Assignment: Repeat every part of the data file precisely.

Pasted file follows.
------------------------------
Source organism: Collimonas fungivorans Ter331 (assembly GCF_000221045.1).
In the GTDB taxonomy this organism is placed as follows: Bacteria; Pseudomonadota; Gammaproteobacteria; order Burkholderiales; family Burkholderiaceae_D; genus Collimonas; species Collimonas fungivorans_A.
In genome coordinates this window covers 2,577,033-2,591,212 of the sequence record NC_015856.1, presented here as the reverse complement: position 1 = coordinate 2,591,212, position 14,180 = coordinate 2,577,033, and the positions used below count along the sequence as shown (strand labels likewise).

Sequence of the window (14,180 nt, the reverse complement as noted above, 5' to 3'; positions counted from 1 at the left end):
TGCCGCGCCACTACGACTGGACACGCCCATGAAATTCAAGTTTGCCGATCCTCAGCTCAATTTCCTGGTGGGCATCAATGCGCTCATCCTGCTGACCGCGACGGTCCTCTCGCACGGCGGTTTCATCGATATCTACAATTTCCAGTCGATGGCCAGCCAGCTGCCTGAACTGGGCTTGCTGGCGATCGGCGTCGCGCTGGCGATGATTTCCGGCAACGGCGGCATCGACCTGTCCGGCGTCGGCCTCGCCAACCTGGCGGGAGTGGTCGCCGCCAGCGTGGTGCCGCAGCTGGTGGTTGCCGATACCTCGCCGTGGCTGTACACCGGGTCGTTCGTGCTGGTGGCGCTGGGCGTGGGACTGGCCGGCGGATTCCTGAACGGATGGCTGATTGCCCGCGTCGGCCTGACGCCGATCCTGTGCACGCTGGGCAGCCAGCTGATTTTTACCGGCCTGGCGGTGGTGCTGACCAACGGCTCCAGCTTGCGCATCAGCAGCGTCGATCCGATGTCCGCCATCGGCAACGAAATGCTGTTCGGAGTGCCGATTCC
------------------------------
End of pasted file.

Source organism: Collimonas fungivorans Ter331 (assembly GCF_000221045.1).
In the GTDB taxonomy this organism is placed as follows: Bacteria; Pseudomonadota; Gammaproteobacteria; order Burkholderiales; family Burkholderiaceae_D; genus Collimonas; species Collimonas fungivorans_A.
In genome coordinates this window covers 2,577,033-2,591,212 of the sequence record NC_015856.1, presented here as the reverse complement: position 1 = coordinate 2,591,212, position 14,180 = coordinate 2,577,033, and the positions used below count along the sequence as shown (strand labels likewise).

Sequence of the window (14,180 nt, the reverse complement as noted above, 5' to 3'; positions counted from 1 at the left end):
TGCCGCGCCACTACGACTGGACACGCCCATGAAATTCAAGTTTGCCGATCCTCAGCTCAATTTCCTGGTGGGCATCAATGCGCTCATCCTGCTGACCGCGACGGTCCTCTCGCACGGCGGTTTCATCGATATCTACAATTTCCAGTCGATGGCCAGCCAGCTGCCTGAACTGGGCTTGCTGGCGATCGGCGTCGCGCTGGCGATGATTTCCGGCAACGGCGGCATCGACCTGTCCGGCGTCGGCCTCGCCAACCTGGCGGGAGTGGTCGCCGCCAGCGTGGTGCCGCAGCTGGTGGTTGCCGATACCTCGCCGTGGCTGTACACCGGGTCGTTCGTGCTGGTGGCGCTGGGCGTGGGACTGGCCGGCGGATTCCTGAACGGATGGCTGATTGCCCGCGTCGGCCTGACGCCGATCCTGTGCACGCTGGGCAGCCAGCTGATTTTTACCGGCCTGGCGGTGGTGCTGACCAACGGCTCCAGCTTGCGCATCAGCAGCGTCGATCCGATGTCCGCCATCGGCAACGAAATGCTGTTCGGAGTGCCGATTCC